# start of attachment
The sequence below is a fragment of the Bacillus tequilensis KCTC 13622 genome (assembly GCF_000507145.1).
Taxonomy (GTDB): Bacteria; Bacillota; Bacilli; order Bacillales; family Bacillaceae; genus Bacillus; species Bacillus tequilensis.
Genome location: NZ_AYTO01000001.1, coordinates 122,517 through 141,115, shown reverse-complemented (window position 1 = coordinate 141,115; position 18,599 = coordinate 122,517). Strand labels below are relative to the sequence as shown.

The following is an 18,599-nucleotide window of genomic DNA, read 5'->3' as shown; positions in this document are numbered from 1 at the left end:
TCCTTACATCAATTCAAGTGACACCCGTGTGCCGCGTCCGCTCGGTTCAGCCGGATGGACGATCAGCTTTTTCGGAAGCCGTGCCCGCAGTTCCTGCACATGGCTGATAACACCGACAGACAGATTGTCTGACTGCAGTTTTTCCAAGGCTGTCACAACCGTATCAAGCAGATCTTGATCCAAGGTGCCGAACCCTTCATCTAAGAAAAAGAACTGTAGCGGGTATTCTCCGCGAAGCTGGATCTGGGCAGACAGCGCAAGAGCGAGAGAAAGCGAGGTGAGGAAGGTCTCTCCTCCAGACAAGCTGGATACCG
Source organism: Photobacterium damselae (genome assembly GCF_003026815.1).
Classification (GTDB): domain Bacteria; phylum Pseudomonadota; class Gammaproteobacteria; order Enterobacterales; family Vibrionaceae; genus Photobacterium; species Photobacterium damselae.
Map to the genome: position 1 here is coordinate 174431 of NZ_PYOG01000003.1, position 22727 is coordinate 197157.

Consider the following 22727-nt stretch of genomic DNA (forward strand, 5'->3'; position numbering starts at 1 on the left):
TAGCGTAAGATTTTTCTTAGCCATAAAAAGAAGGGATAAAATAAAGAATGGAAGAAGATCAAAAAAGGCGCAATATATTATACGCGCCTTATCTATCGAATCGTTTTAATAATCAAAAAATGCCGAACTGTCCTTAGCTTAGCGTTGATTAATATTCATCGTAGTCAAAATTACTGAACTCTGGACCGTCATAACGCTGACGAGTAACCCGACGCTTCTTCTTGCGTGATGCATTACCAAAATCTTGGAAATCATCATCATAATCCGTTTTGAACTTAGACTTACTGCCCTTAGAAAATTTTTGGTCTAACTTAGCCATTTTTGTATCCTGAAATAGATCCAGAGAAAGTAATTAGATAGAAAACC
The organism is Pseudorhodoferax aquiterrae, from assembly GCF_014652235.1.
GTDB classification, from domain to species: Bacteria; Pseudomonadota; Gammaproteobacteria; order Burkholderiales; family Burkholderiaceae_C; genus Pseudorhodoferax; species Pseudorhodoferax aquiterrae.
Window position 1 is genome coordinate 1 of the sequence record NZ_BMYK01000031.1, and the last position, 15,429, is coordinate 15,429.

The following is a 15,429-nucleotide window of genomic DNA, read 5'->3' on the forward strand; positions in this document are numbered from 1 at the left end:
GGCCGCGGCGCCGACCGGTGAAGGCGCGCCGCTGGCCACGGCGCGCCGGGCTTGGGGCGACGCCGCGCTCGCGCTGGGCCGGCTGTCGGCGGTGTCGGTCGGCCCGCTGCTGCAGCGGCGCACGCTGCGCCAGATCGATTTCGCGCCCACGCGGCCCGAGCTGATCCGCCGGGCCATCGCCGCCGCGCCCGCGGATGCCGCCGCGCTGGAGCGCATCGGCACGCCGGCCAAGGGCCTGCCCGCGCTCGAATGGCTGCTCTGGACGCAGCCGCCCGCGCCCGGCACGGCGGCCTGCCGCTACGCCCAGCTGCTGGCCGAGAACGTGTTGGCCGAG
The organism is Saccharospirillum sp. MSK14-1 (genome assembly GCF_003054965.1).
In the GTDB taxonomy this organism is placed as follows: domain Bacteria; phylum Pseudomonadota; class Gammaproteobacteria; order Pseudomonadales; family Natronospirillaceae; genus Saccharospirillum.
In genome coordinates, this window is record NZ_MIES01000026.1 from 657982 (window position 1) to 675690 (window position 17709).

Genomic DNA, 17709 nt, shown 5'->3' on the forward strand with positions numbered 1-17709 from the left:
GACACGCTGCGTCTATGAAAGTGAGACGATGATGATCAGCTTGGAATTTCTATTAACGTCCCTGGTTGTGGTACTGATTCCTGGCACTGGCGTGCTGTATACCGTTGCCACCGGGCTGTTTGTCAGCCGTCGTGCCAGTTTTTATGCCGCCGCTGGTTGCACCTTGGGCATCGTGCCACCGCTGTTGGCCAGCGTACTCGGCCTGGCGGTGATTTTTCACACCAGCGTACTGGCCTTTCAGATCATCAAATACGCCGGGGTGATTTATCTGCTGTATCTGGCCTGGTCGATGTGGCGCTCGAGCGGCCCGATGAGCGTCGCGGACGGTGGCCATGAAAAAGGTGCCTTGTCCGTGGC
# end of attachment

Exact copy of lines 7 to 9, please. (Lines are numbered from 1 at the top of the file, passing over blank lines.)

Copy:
Classification (GTDB): domain Bacteria; phylum Pseudomonadota; class Gammaproteobacteria; order Enterobacterales; family Vibrionaceae; genus Photobacterium; species Photobacterium damselae.
Map to the genome: position 1 here is coordinate 174431 of NZ_PYOG01000003.1, position 22727 is coordinate 197157.

Consider the following 22727-nt stretch of genomic DNA (forward strand, 5'->3'; position numbering starts at 1 on the left):